Saturday, April 26, 2008

Segregation and the deaf blogging community

We live in a society that deals with oppression and discrimination, despite our best attempts at educating and encouraging others to have an open mind and embrace others of different beliefs, different races, different abilities, and different cultures. With respect to the d/Deaf communities, discrimination still exists, alongside misunderstandings, misinformation, ignorance, and apathy.

What does one do when a community that is well known for complaining that they are discriminated against, practices that very form of discrimination within itself?

I'm talking about the online d/Deaf community, and how there seems to have been a line drawn in the cyber-sand lately and edicts stating that unless you are "deaf enough", you need not be acknowledged.

The crux of the biscuit, is that there are a great many bloggers/vloggers who use the blog aggregator known as DeafRead. I am listed there myself, along with a plethora of other bloggers who talk about everything from ASL/SEE/BSL (American Sign Language/Signed Exact English/British Sign Language) to Deaf Culture, to the deaf experience, to AVT (auditory-verbal training,) to closed captioning, to entertainment, to cochlear implants....

And it seems the latter, cochlear implants and those who have them, or have children with implants,or support those mentioned previously, have "invaded" (not my own words) DeafRead. There is a collection of bloggers who object to the blogs that discuss CI's, hearing a telephone, understanding conversations by hearing alone, mapping strategies, and educational choices/strategies for children with CI's, just to name a few. They feel they need protection from the big bad CI-using/supporting segment of the deaf community. Those that use CI's, who can hear, who don't communicate with pure ASL 100% of the time are not deaf enough to be included in the blog listings.

Just what *IS* "Deaf Enough" anyway? In many cases it depends on who you ask. There seem to be a great many "groupings" of deaf individuals within the entirety of the deaf community. There are those who are simply hard of hearing, those who are "little-d" deaf, who have hearing loss, but don't participate within the deaf community, those who are "big-D" Deaf who are actively involved in the Deaf Culture. There are those who come from generationally Deaf families, and those who aren't. There are latened-deafened children and adults. There are those who communicate via speaking/lipreading, those who sign, those who use cued speech, and those who use a combination of several of these methods.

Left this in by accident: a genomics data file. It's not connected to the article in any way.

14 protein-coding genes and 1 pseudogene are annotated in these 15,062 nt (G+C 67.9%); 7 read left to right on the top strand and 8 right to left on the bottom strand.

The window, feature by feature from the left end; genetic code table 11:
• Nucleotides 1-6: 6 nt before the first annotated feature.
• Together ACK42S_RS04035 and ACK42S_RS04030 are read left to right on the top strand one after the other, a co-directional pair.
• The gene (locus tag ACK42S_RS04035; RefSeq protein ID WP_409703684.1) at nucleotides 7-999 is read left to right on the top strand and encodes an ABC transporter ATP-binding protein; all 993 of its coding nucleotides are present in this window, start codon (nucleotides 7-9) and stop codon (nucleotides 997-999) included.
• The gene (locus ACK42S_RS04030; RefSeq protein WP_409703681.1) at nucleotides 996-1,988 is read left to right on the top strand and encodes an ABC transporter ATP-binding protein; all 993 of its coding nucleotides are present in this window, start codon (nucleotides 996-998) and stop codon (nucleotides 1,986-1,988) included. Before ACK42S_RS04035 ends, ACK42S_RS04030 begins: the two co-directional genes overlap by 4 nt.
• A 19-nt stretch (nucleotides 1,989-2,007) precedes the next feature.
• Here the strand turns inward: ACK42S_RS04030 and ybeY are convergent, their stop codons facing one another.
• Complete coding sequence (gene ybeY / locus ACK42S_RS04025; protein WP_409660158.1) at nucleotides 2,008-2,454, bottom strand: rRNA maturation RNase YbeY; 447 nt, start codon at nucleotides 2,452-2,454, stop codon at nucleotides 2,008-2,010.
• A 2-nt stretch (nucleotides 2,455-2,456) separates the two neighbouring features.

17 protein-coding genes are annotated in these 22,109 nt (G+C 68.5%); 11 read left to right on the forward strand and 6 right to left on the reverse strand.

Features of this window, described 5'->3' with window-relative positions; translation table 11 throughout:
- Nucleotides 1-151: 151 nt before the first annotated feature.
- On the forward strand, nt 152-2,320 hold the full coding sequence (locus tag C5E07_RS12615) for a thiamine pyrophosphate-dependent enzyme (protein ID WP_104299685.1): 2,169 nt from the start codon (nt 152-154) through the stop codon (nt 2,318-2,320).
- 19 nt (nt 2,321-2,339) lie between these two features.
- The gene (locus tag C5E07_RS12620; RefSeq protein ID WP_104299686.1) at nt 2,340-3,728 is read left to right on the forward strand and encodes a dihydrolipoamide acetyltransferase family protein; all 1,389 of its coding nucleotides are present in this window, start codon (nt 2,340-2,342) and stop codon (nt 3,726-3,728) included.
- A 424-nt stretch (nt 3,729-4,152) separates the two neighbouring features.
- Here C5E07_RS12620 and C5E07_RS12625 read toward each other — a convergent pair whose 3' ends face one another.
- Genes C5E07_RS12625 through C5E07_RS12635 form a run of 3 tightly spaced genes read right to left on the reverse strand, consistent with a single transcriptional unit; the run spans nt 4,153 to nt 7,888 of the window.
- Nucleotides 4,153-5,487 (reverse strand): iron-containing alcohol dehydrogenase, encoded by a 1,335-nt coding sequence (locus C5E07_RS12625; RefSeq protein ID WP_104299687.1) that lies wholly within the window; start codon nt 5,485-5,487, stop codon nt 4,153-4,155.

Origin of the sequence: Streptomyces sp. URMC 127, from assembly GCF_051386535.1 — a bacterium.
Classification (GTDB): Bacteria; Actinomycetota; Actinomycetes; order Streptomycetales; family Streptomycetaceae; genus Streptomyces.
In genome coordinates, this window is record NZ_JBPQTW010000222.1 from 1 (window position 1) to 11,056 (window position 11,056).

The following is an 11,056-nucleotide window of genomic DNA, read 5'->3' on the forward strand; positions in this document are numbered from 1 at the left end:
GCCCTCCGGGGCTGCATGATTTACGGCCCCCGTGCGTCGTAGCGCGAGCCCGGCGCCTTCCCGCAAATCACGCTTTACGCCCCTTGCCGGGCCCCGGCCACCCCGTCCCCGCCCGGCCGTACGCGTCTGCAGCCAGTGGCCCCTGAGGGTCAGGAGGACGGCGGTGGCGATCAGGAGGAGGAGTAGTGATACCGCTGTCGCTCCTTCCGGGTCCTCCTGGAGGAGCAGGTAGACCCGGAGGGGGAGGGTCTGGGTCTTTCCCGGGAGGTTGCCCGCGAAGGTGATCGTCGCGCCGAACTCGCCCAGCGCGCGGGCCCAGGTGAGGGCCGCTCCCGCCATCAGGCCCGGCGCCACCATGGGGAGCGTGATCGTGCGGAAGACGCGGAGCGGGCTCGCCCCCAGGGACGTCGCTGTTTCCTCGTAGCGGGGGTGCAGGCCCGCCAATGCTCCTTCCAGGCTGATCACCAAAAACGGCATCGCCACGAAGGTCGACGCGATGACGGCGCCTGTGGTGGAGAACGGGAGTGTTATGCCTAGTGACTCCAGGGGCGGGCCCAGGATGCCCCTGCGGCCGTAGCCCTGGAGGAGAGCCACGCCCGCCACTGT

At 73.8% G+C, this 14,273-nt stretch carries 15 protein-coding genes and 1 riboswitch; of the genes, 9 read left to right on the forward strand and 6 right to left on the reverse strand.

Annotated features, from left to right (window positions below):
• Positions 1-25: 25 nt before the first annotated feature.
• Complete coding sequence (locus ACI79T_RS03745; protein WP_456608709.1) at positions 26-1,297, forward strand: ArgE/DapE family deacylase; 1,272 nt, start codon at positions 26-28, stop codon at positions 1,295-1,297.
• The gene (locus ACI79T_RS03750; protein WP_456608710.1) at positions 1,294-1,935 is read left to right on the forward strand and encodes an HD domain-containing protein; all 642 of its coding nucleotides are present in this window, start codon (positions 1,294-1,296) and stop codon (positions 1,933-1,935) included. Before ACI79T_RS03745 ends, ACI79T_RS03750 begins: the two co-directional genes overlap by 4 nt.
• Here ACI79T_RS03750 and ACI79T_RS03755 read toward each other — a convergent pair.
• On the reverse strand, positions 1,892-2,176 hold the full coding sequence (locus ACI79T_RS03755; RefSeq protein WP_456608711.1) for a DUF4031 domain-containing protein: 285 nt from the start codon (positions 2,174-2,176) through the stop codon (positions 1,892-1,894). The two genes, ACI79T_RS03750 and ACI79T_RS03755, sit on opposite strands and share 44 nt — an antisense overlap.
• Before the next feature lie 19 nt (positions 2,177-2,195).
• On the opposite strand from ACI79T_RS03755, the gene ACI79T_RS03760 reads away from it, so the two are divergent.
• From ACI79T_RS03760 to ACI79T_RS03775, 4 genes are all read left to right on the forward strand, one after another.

The fact is - there are as many "flavors" of deafness as there are individuals who are deaf. Shouldn't we as a minority embrace all the wonderful differences that make each of us unique, and celebrate the different ways we can live our lives, instead of ranking people in terms of whether they are "worthy enough" to talk about their experiences? In response to the number of bloggers complaining about non-ASL/non Deaf Culture themed blogs on DeafRead, the owners offered a "dashboard" setup where members could select those blogs that they do not want to read so they don't show up on the listings of current blog postings. Thankfully they didn't make this blog-segregation a mandatory thing, but those who simply couldn't live with a blog being listed that contained a CI-theme could chose to delete them from their preferred blog list.

But STILL that wasn't good enough.

STILL there were calls to "ban the CI-blogs!!" and make DeafRead a 100% ASL, Deaf culture aggregator. Period.

So in response, the owners of DeafRead are setting up DeafSide - another aggregator where blogs will be submitted and picked by a group of three moderators (censorship anyone?) and must be ASL/Deaf Culture themed in order to be accepted.

I believe this is a slippery slope - what's next? An aggregator for those with CI's only? Maybe one just for adults and one just for children? An aggregator for those who use cued speech? One for those who are parents of CI-implanted children, and one for those who only lipread? Where does it stop? As one commenter named Nesmuth responding to the post about this upcoming change said, "This paves the way to the balkanization of the deaf community."

The Deaf community complains that too many people don't understand them, aren't willing to learn ASL, or learn about Deaf Culture....will with this move, cloistering themselves inside a "ASL/Deaf Culture members only" mentality, encourage those who *want* to learn to reach out to them, or will it be perceived as the equivalent of a "DO NOT TRESPASS" message?

I've personally experienced this kind of mentality from the Deaf community. When I was in my early 20's, and attending Rochester Institute of Technology/National Technical Institute for the Deaf, I went to RockFest at Gallaudet University. A group of friends and I were attending a private party held in an apartment when we were approached by a group of individuals who ordered us to leave. The reason? We were signing in SEE instead of ASL. We were instructed that unless we used ASL, we were not welcome. I was absolutely shocked by this, and have never forgotten that first taste of discrimination within the deaf community.

I feel like I'm suddenly back at that party, and the bitter taste that that experience left in my mouth has returned all over again.